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New tax regulations: Are they good news for your 2014 taxes?

tax preparationStaying up-to-date with the ever-changing regulatory environment can be the difference between your business maintaining compliance or potentially facing steep IRS penalties. IRS commissioner John Koskinen has publicly admitted that the 2014 tax year will be one of the most complicated and stressful to process in the history of the IRS. Don’t let new tax regulations in 2014 complicate your IRS filing. As you prepare for income tax due date, this recap of relevant tax issues can help you be aware as you prepare for what’s ahead and monitor items that may affect your business.

Tax breaks extended

Your business may be eligible for a number of tax breaks for 2014 thanks to the Tax Increase Prevention Act, which passed only two weeks before New Year’s Day 2015 as an extension from 2013. This retroactive bill applies from Jan. 1, 2014, onward, and gives tax breaks to businesses on a number of fronts. It extended:

Section 179 expensing. Section 179 allows businesses to take a deduction for any qualifying equipment or software purchased or leased during the year. The tax-extension bill maintains the $500,000 maximum deduction for new and used equipment that was placed in service in 2014. This limit is generally reduced by the amount by which the cost of the property placed in service during the tax year exceeds $2 million. Notable issue: Barring another extension, the maximum deduction in 2015 is $25,000, reduced by the amount by which the cost of the property placed in service during the tax year exceeds $200,000.

Bonus depreciation. This provision allows an additional 50 percent deduction for qualifying property. The property must be new and have been placed in service before Jan. 1, 2015. You may elect out of bonus depreciation for any class of property in 2014. Notable issue: Section 179 expensing and bonus depreciation can be used together.

Work Opportunity Tax Credit (WOTC). The WOTC may be available to your business if you hired military veterans and other qualified individuals before Jan. 1, 2015. The credit is generally 40 percent in qualified first-year wages up to $6,000. Notable issue: The credit may be as high as $24,000 depending on other qualifying factors related to the employee.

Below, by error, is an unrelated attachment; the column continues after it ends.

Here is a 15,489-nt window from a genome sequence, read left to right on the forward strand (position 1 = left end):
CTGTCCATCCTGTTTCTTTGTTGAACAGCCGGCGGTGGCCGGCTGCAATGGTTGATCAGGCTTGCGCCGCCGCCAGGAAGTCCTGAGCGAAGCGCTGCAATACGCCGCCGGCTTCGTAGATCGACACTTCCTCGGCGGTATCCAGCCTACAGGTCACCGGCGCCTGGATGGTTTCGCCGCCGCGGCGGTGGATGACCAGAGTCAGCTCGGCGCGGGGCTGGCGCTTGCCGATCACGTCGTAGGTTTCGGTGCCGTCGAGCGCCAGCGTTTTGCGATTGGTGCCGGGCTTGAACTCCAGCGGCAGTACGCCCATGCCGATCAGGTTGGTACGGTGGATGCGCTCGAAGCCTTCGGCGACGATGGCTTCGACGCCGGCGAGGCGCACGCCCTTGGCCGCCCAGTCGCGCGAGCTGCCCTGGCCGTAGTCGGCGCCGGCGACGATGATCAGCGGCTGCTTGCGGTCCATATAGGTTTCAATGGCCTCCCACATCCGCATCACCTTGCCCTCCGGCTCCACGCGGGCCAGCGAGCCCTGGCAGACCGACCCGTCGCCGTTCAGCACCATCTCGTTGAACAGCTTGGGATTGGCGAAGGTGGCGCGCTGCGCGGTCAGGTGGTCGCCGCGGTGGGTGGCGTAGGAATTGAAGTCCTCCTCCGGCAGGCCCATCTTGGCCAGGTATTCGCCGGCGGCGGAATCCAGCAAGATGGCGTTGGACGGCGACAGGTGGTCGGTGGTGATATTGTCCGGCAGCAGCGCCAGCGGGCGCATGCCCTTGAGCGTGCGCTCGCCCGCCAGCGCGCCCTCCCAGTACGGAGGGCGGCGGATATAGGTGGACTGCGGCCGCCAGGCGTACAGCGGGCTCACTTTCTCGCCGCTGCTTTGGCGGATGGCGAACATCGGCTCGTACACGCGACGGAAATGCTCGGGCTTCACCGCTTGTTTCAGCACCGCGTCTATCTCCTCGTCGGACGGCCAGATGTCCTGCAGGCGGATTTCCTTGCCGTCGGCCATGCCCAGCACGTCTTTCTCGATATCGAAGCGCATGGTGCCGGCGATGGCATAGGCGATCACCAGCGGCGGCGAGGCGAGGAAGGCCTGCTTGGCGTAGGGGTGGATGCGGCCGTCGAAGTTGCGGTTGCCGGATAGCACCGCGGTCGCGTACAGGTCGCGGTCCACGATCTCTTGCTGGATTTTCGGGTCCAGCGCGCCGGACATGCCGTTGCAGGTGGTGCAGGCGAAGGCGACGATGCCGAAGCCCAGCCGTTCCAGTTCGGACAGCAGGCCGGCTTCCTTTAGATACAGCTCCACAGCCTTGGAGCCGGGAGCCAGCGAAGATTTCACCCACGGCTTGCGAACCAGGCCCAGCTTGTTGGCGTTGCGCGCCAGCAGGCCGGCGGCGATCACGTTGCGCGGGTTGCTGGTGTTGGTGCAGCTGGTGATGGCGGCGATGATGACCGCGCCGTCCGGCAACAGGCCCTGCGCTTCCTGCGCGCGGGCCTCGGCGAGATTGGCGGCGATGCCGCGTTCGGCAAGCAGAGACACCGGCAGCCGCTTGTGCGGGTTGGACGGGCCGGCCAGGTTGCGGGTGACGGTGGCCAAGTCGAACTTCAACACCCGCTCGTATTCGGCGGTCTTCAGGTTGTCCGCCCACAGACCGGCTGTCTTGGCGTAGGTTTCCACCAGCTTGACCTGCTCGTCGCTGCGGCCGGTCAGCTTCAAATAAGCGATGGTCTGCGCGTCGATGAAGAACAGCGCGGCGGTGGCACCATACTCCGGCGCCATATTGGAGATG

Research credit. It generally allows taxpayers a 20 percent credit for qualified research expenses or a 14 percent alternative simplified credit. Notable issue: The research tax credit may be claimed for increases in business-related qualified research expenditures and for increases in payments to universities and other qualified organizations for basic research.

New markets tax credit. The provision authorizes the allocation of an additional $3.5 billion of new markets tax credits for 2014. Notable issue: The credit encourages taxpayers to make loans to, or invest in, businesses in low-income communities.

Stay ahead of the game

Just because tax law can be complicated, it doesn't mean the countdown to tax time should leave you dizzy. Here are some ways to manage your taxes year-round:

  • Think about taxes all year long. Small business owners should not treat taxes as a once-a-year event. Rather, tax planning should be a year-round activity. Waiting until the last minute makes tax preparation more complicated, and it limits your money-saving options. 
  • Hire a pro. A knowledgeable tax attorney or accountant can be worth the expense. Tax laws are complex, and they're difficult for many busy business owners to weed through. A professional can identify tax breaks and deductions you might otherwise miss.
  • Be aware. Even with the help of a skilled professional, it is typically your job to keep up with news related to laws. Read the business papers and keep up with Congress' work on tax laws.
  • Don't make assumptions. Tax planning, to some extent, is a gamble. Although historically, Congress has always passed the tax-extender bill at the last minute, there are no guarantees. It’s great to save on taxes, but it’s a good idea to avoid making decisions based solely on taxes. If you need new equipment, spend the money — any tax savings is a bonus.

For additional resources from state and federal tax credits and deductions to forms and publications or e-filing requirements, visit the California Tax Service Center.

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The information contained herein may not represent the views and opinions of California Bank & Trust, a division of ZB, N.A. or its affiliates. It is presented for general informational purposes only and does not constitute tax, legal or business advice.
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